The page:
[API] spiR

Access open data on the Social Progress Index and more through the spiR API.

Thierry Warin https://warin.ca/aboutme.html (HEC Montréal and CIRANO (Canada))https://www.hec.ca/en/profs/thierry.warin.html
01-31-2020

Table of Contents


Database description

“The Social Progress Index is a new way to define the success of our societies. It is a comprehensive measure of real quality of life, independent of economic indicators. The Social Progress Index is designed to complement, rather than replace, economic measures such as GDP.” (The Social Progress Imperative, 2018)

Social Progress : https://www.socialprogress.org/

Functions

This package lets you recreate impactful dashboards and visualizations as the ones found on the Social Progress Imperative. This API provides one main function, sqs_spi_data(), which lets you extract the data in a convenient format and two other functions, sqs_spi_country() and sqs_spi_indicator(), that can assist you finding the appropriate arguments for the API.

Some examples are provided below.

sqs_spi_country()

This function allows you to find and search the right country code associated with the Social Progress Index’s Data. If no argument is filed, all indicators will be displayed.


#Loading the sipR package
library(spiR)

#Get the ISO code for a specific country
myCountry <- sqs_spi_country("Canada")
myCountry

# A tibble: 1 x 2
  countryName code 
  <chr>       <chr>
1 Canada      CAN  

sqs_spi_indicator()

This function allows you to find and search the right indicator code from the Social Progress Index you want to use. If no argument is filed, all indicators will be displayed.


#Search for an indicator
myIndicator <- sqs_spi_indicator("mortality")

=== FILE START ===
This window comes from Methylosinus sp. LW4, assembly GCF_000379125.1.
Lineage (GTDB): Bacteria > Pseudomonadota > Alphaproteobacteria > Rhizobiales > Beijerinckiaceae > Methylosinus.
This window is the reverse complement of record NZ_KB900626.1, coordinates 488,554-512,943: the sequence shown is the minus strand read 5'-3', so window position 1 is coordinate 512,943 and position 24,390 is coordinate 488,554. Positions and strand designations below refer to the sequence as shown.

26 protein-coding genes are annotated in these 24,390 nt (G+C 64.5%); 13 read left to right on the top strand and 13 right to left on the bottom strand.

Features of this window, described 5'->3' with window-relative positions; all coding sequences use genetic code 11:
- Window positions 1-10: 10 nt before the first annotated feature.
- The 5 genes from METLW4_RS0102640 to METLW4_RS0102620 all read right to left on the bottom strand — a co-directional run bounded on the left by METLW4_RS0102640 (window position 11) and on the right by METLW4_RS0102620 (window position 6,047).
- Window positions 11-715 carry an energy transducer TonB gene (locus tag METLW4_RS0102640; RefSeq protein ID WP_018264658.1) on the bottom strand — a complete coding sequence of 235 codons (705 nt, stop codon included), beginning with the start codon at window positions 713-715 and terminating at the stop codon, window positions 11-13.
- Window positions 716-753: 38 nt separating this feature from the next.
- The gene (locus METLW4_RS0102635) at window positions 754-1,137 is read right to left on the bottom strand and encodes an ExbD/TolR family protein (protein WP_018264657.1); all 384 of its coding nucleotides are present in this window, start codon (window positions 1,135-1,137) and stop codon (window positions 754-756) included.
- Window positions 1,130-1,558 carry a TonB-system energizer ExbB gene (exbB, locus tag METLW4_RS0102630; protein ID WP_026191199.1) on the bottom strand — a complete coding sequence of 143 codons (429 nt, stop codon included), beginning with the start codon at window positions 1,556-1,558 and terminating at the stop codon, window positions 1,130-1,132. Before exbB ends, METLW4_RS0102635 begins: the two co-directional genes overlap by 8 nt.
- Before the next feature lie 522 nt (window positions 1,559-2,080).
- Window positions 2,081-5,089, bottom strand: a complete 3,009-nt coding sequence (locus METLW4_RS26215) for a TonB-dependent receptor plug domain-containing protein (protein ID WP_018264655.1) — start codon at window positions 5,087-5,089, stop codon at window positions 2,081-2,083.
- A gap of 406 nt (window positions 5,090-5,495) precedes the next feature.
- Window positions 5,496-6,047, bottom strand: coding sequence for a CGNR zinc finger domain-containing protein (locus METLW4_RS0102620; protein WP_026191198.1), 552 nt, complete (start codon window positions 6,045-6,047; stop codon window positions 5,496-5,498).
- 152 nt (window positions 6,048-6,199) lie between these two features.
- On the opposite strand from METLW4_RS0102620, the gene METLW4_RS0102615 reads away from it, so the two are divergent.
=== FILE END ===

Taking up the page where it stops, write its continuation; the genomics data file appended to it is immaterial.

myIndicator

# A tibble: 2 x 7
  indicator_name indicator_code indicator_defin… indicator_source
  <chr>          <chr>          <chr>            <chr>           
1 Maternal mort… NBM_2          Maternal deaths… Institute for H…
2 Child mortali… NBM_3          Probability of … UN Inter-agency…
# … with 3 more variables: indicator_source_link <chr>,
#   indicator_dimension <chr>, indicator_component <chr>

sqs_spi_data()

First, the function sqs_spi_data() takes as an input the countries we’re interested in. We specify this argument with the countries ISO code, as such: c(“USA”, “FRA”, “BRA”, “CHN”, “ZAF”, “CAN”). The second argument is dedicated for the years for which we want data. Finally, we need to specify the indicator from Social Progress we would like to extract.

For example, let’s take a look at the SPI indicator (Social Progress Index) for the countries listed above.


#Extracting the data
myData <- sqs_spi_data(country = c("USA", "FRA", "BRA", "CHN", "ZAF", "CAN"), 
                       year = c("2014","2015","2016", "2017", "2018", "2019"), 
                       indicators = "SPI")
myData

     countryName var_code var_year var_indicator value
1         Brazil      BRA     2014           SPI 73.59
2         Canada      CAN     2014           SPI 86.97